I was extremely interested in the seafood sausages.  This seemed quite weird to me.  Nothing sounds more awesome than fish chopped up and stuffed in animal innards.  Page 193 lists one of the craziests sausages that I have ever read about, especially since it includes a 1/2 cup of alcohol and 8 medium sized squid.  Needless to say, I am going to be making this in a couple of weeks. 

Part Three: Cooking Sausages

The third section of the book suggest sausages and recipes for each sausage based on the time of the day.  Sausage and Apple pancake roll-ups for breakfast, Guacamole with chorizo for appetizers and Sausage pizza for lunch or dinner.  The recipes all sound great.  The best recipe I read about and one that I am going to have to recreate is a sausage filled piroshki.  It is a russian dumpling that is baked and filled with sausage, egg and onion.  It sounds awesome.  I love sausage, egg and pastry.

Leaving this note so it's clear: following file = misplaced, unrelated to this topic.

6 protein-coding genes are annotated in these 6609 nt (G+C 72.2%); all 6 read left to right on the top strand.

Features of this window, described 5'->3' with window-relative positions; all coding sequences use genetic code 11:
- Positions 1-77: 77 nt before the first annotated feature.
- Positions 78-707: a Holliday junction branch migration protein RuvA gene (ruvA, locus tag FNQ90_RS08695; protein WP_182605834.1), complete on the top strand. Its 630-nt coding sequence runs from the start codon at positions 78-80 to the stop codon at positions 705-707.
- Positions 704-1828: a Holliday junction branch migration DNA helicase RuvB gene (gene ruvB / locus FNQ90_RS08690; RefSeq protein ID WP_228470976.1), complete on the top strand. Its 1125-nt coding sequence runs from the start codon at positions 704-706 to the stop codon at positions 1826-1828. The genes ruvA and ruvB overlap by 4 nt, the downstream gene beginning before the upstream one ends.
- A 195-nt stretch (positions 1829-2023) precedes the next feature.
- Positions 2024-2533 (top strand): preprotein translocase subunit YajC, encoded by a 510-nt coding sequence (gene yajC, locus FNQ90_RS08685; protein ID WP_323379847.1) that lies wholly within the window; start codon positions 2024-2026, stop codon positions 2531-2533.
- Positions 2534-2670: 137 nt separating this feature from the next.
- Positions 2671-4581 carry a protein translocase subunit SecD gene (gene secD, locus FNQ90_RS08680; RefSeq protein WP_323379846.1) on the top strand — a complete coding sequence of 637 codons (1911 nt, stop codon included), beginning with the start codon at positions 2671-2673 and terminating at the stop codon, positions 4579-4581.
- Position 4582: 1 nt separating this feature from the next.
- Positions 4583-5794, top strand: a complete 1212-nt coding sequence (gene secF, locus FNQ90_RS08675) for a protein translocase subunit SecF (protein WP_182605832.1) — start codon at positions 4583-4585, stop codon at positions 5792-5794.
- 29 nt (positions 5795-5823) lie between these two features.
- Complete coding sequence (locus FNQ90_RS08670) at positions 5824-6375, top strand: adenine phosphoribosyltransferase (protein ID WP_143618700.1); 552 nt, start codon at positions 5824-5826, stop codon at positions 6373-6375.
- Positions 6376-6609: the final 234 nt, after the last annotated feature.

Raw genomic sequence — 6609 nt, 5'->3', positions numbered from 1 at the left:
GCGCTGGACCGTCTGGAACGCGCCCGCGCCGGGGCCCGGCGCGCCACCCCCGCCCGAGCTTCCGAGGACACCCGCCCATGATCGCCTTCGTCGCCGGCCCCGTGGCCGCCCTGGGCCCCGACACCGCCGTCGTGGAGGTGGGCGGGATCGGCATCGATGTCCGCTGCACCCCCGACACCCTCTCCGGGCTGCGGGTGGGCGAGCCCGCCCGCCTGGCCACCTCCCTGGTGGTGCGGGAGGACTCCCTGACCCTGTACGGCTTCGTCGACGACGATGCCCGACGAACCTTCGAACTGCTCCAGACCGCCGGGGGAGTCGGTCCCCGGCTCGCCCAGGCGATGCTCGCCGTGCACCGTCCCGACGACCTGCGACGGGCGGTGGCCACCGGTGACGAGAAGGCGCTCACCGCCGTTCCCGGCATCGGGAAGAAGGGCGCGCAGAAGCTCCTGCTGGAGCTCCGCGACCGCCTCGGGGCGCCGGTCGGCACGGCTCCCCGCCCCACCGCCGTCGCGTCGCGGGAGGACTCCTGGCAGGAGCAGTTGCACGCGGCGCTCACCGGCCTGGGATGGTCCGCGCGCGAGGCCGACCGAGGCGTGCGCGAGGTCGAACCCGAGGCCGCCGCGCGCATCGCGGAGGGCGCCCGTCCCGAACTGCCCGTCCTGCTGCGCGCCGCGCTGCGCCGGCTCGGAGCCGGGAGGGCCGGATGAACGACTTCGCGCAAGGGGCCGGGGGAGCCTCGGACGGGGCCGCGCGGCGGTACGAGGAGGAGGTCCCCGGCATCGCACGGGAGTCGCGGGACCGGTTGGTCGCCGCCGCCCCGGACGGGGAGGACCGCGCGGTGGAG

Overall this book is very informative and includes a lot of great instructions and recipes.  Even though none of the recipes that I read included binding agents the seasonings and meat combinations were traditional and sounded delicious.  While the basic ingredients are good, the lack of fillers will create juicy sausages that will fall apart, dry up and lack in the great textures that you are used to.  So, If you are looking for a great informative book on how to make sausages you may want to pick up this book.  If you already are knowledgable about the art of sausage making and want a book with sausage recipes you might want to pass.